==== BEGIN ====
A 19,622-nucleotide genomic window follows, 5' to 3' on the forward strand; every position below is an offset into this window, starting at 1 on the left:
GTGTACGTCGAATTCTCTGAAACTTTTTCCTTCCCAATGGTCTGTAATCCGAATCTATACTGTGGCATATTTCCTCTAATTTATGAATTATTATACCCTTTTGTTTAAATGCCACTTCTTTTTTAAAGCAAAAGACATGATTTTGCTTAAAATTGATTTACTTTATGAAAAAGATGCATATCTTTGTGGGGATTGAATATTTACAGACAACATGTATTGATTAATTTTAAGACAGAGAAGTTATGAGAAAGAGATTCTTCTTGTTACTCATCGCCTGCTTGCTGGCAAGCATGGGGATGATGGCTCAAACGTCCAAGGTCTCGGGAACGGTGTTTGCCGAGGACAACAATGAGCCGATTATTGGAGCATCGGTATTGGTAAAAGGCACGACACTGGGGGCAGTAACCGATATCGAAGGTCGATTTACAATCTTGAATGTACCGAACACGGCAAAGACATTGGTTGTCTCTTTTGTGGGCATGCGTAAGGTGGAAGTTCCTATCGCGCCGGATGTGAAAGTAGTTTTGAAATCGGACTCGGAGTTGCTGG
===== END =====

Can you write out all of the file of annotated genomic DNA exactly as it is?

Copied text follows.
A 19,622-nucleotide genomic window follows, 5' to 3' on the forward strand; every position below is an offset into this window, starting at 1 on the left:
GTGTACGTCGAATTCTCTGAAACTTTTTCCTTCCCAATGGTCTGTAATCCGAATCTATACTGTGGCATATTTCCTCTAATTTATGAATTATTATACCCTTTTGTTTAAATGCCACTTCTTTTTTAAAGCAAAAGACATGATTTTGCTTAAAATTGATTTACTTTATGAAAAAGATGCATATCTTTGTGGGGATTGAATATTTACAGACAACATGTATTGATTAATTTTAAGACAGAGAAGTTATGAGAAAGAGATTCTTCTTGTTACTCATCGCCTGCTTGCTGGCAAGCATGGGGATGATGGCTCAAACGTCCAAGGTCTCGGGAACGGTGTTTGCCGAGGACAACAATGAGCCGATTATTGGAGCATCGGTATTGGTAAAAGGCACGACACTGGGGGCAGTAACCGATATCGAAGGTCGATTTACAATCTTGAATGTACCGAACACGGCAAAGACATTGGTTGTCTCTTTTGTGGGCATGCGTAAGGTGGAAGTTCCTATCGCGCCGGATGTGAAAGTAGTTTTGAAATCGGACTCGGAGTTGCTGG